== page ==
Best time to visit Comoros
The Comoros’ tropical climate sees these islands basking in warm temperatures all year round, though come from April to November for the driest and balmiest conditions.
Tailor made vacations run all year round, but April to November is the best time to visit Comoros as this is the driest season. In common with its more famous Indian Ocean sisters Mauritius and the Seychelles, Comoros enjoys a tropical climate, influenced by southeast trade winds and monsoons from the northwest. There are basically two seasons: the dry and cool season from May to October and the hot and humid season, from November to April, although temperatures don’t fluctuate greatly. Expect warm conditions all year round, typically 24°C to 29°C. Comoros can be affected by tropical cyclones between January and May.
Comoros Weather Chart
Our Comoros Vacations
Things to do in Comoros
Things to do in Comoros…
Things not to do in Comoros…
If you'd like to chat about Comoros or need help finding a vacation to suit you we're very happy to help.
Comoros travel advice
Estelle Hisler, from our specialist supplier Undiscovered Destinations, explains more about the Comoros:
What should travelers expect?
“With only about 12,000 tourists a year, the Comoros Islands are seldom visited. Consequently, tourist infrastructure is almost non-existent and you will find yourself projected into a completely new environment, far from our Occidental ordinary way of living. As for many of the not so developed destinations, the main challenge in the Comoros is to try our best to take things easy and really connect with our environment. When you’re here, forget about your daily routine and leave aside your phone and emails – this is the key to cut down all tensions. In fact, apart from in Moroni, Internet access is scarce and speed is limited. Then, be indulgent – the local guides are trained but tourism is fairly new to them and they do not always have responses to all of your questions. However, they know the places like the back of their hands and will prove to be essential companions and sincere friends. Finally, embrace the typically island relaxed pace of life and you will be rewarded with the wonders that local fauna and flora offer unconditionally. You can also expect to be welcomed by broad smiles on the faces of local people and enjoy listening as they share their stories and traditions.”
How do the islands differ?“All three islands have their own personality and charms which makes it hard to choose one favourite island. It is difficult to decide in between the rawness of Moheli, the friendliness of the Anjouanais living in their beautifully shaped island and the dark soil contrasting with the turquoise waters on Grande Comore. Maybe my favourite place is the top of the Karthala volcano where, following a gruelling ascent you are rewarded by a fresh breeze and a superb panorama over the giant caldera. It seems to as if the Little Prince just landed on a lunar landscape, far from anything else.”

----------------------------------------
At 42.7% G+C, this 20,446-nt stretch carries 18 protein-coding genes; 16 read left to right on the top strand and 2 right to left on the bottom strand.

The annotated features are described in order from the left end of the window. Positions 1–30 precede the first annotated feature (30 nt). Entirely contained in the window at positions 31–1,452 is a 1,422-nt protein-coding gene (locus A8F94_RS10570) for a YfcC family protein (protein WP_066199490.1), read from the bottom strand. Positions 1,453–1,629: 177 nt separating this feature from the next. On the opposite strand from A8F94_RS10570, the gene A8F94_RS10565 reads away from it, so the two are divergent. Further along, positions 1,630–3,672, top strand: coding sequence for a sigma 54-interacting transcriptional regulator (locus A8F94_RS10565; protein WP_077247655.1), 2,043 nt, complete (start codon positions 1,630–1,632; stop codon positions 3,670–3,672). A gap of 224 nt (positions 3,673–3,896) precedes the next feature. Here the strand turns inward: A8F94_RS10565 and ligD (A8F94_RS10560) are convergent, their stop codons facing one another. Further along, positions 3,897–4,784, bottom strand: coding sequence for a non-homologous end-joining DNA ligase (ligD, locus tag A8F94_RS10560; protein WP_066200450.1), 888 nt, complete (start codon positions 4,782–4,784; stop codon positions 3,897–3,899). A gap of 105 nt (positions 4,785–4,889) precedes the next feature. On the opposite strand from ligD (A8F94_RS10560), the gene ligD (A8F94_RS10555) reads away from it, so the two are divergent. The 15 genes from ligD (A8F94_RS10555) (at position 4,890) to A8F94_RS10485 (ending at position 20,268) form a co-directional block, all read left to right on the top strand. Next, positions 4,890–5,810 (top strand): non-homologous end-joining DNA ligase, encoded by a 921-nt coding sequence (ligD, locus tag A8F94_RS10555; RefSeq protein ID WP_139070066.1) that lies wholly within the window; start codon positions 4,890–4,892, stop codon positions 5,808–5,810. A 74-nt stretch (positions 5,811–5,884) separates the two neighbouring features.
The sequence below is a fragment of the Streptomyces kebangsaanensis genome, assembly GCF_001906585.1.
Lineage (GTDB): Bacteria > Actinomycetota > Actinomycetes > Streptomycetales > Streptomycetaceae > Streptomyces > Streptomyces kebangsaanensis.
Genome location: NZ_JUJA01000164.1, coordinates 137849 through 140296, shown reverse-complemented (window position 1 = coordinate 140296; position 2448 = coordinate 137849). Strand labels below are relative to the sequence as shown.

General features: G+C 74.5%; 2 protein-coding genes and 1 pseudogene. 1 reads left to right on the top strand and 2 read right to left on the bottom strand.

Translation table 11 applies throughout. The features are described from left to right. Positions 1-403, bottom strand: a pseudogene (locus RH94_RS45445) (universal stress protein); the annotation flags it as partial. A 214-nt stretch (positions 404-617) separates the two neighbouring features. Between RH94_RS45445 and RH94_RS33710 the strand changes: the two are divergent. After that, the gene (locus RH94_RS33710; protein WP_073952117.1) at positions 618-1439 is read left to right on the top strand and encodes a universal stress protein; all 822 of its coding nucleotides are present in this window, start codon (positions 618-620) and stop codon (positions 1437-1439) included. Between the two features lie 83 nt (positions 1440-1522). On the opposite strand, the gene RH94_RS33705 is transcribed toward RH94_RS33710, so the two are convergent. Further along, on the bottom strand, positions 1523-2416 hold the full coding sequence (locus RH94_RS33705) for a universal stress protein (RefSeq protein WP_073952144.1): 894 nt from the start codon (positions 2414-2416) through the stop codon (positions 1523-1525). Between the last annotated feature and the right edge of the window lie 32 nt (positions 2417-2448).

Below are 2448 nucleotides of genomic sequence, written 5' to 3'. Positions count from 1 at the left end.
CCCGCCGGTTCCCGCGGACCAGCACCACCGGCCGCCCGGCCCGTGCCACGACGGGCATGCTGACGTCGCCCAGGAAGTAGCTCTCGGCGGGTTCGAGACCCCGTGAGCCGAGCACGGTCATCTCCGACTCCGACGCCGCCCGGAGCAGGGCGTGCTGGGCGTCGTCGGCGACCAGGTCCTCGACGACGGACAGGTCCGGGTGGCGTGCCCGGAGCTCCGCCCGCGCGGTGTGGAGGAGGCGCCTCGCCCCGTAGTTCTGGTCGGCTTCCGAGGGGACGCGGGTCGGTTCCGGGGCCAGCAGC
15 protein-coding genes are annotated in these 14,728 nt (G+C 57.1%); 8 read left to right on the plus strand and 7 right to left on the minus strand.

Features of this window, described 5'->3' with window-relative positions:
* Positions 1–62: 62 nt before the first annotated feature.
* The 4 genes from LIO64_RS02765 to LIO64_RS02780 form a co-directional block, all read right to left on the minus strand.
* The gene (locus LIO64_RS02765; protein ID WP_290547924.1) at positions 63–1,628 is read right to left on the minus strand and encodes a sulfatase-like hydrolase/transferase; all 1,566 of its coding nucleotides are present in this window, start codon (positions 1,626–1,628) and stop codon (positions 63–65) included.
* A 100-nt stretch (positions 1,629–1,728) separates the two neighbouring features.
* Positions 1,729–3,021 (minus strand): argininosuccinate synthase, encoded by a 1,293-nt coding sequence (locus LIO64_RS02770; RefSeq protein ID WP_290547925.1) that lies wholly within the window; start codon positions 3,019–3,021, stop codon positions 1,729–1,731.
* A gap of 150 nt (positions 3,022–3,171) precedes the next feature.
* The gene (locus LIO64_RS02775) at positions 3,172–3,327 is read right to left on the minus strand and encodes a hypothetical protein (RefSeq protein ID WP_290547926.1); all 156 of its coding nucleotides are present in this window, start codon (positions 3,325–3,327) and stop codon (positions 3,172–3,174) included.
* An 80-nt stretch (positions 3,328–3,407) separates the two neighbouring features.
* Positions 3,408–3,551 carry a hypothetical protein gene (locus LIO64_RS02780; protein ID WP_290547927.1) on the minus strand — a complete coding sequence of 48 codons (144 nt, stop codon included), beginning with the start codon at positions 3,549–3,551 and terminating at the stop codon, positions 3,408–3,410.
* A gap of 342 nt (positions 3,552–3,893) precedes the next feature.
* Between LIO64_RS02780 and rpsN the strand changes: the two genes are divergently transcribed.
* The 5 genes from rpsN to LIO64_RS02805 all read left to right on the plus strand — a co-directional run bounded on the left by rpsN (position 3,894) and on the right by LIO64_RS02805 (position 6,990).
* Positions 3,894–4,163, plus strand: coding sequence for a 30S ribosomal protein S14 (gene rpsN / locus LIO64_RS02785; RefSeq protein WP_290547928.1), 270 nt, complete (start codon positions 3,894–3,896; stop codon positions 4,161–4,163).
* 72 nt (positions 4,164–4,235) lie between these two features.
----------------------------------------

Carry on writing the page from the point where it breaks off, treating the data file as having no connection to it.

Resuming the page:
Why book an organised tour?“It is not impossible to organise yourself a trip to the Comoros, especially if you are looking at staying on Grande Comore only. However, things get trickier if you would like to visit other islands, too. Tourism is still very limited in the Comoros and little literature exists about the destination, so it is complex to arrange a tour without experience, and without speaking the official languages (English being spoken by two percent of the population). We have first-hand knowledge, have done all the ground research and know all about the awesome places to visit around the islands, so that you do not have to worry about it, you save valuable time and just grasp the best of your adventure. We also organise all the inland transportation and domestic flights, which are difficult and sometimes impossible to book ahead online.”
More about Comoros
Despite the many highlights of this island nation – its fascinating mix of African, French and Arabic cultures, gorgeous scenery, idyllic beaches and rare wildlife – the Comoros sees barely any tourism.
Creole culture, a very active volcano and a landscape that’s both extraordinary and accessible – Reunion is a tiny Indian Ocean island with a ton to offer visitors.